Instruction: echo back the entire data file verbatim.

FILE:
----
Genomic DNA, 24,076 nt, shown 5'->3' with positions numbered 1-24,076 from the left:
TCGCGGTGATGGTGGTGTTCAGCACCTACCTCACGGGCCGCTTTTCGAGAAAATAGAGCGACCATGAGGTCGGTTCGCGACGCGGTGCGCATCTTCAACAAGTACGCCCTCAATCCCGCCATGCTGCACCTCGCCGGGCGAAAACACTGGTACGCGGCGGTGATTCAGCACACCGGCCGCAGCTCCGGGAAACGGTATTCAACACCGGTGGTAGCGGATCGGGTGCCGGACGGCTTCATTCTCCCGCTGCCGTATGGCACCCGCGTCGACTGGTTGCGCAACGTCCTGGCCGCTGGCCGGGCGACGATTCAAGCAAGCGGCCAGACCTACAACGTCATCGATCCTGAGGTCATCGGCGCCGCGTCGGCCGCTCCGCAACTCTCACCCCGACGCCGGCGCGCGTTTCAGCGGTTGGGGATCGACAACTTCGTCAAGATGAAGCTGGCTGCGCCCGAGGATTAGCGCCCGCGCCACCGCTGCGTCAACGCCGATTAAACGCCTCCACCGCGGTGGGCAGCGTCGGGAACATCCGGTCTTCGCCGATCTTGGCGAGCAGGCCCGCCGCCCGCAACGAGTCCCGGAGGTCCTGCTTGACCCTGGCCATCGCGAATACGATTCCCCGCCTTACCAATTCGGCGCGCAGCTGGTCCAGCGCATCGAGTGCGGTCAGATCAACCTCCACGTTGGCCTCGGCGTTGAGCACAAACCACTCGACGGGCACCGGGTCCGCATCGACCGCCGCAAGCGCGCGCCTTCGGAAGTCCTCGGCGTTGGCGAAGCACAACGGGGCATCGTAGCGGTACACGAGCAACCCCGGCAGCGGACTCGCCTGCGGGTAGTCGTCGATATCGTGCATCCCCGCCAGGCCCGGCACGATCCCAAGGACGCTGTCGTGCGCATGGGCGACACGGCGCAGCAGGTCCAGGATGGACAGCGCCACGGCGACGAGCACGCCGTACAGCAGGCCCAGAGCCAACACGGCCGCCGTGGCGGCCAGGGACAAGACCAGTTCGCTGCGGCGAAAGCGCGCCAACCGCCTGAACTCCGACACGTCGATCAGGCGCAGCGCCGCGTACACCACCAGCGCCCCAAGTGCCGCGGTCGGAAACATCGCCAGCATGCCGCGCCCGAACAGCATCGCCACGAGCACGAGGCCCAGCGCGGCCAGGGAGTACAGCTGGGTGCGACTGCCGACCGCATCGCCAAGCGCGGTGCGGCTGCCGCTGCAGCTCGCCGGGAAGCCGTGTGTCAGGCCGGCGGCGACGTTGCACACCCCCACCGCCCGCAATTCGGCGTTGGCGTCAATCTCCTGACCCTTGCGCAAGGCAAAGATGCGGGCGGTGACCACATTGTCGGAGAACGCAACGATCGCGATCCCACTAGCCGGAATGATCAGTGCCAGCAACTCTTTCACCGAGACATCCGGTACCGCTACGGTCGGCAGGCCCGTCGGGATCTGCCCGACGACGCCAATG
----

Genomic DNA, 24,076 nt, shown 5'->3' with positions numbered 1-24,076 from the left:
TCGCGGTGATGGTGGTGTTCAGCACCTACCTCACGGGCCGCTTTTCGAGAAAATAGAGCGACCATGAGGTCGGTTCGCGACGCGGTGCGCATCTTCAACAAGTACGCCCTCAATCCCGCCATGCTGCACCTCGCCGGGCGAAAACACTGGTACGCGGCGGTGATTCAGCACACCGGCCGCAGCTCCGGGAAACGGTATTCAACACCGGTGGTAGCGGATCGGGTGCCGGACGGCTTCATTCTCCCGCTGCCGTATGGCACCCGCGTCGACTGGTTGCGCAACGTCCTGGCCGCTGGCCGGGCGACGATTCAAGCAAGCGGCCAGACCTACAACGTCATCGATCCTGAGGTCATCGGCGCCGCGTCGGCCGCTCCGCAACTCTCACCCCGACGCCGGCGCGCGTTTCAGCGGTTGGGGATCGACAACTTCGTCAAGATGAAGCTGGCTGCGCCCGAGGATTAGCGCCCGCGCCACCGCTGCGTCAACGCCGATTAAACGCCTCCACCGCGGTGGGCAGCGTCGGGAACATCCGGTCTTCGCCGATCTTGGCGAGCAGGCCCGCCGCCCGCAACGAGTCCCGGAGGTCCTGCTTGACCCTGGCCATCGCGAATACGATTCCCCGCCTTACCAATTCGGCGCGCAGCTGGTCCAGCGCATCGAGTGCGGTCAGATCAACCTCCACGTTGGCCTCGGCGTTGAGCACAAACCACTCGACGGGCACCGGGTCCGCATCGACCGCCGCAAGCGCGCGCCTTCGGAAGTCCTCGGCGTTGGCGAAGCACAACGGGGCATCGTAGCGGTACACGAGCAACCCCGGCAGCGGACTCGCCTGCGGGTAGTCGTCGATATCGTGCATCCCCGCCAGGCCCGGCACGATCCCAAGGACGCTGTCGTGCGCATGGGCGACACGGCGCAGCAGGTCCAGGATGGACAGCGCCACGGCGACGAGCACGCCGTACAGCAGGCCCAGAGCCAACACGGCCGCCGTGGCGGCCAGGGACAAGACCAGTTCGCTGCGGCGAAAGCGCGCCAACCGCCTGAACTCCGACACGTCGATCAGGCGCAGCGCCGCGTACACCACCAGCGCCCCAAGTGCCGCGGTCGGAAACATCGCCAGCATGCCGCGCCCGAACAGCATCGCCACGAGCACGAGGCCCAGCGCGGCCAGGGAGTACAGCTGGGTGCGACTGCCGACCGCATCGCCAAGCGCGGTGCGGCTGCCGCTGCAGCTCGCCGGGAAGCCGTGTGTCAGGCCGGCGGCGACGTTGCACACCCCCACCGCCCGCAATTCGGCGTTGGCGTCAATCTCCTGACCCTTGCGCAAGGCAAAGATGCGGGCGGTGACCACATTGTCGGAGAACGCAACGATCGCGATCCCACTAGCCGGAATGATCAGTGCCAGCAACTCTTTCACCGAGACATCCGGTACCGCTACGGTCGGCAGGCCCGTCGGGATCTGCCCGACGACGCCAATG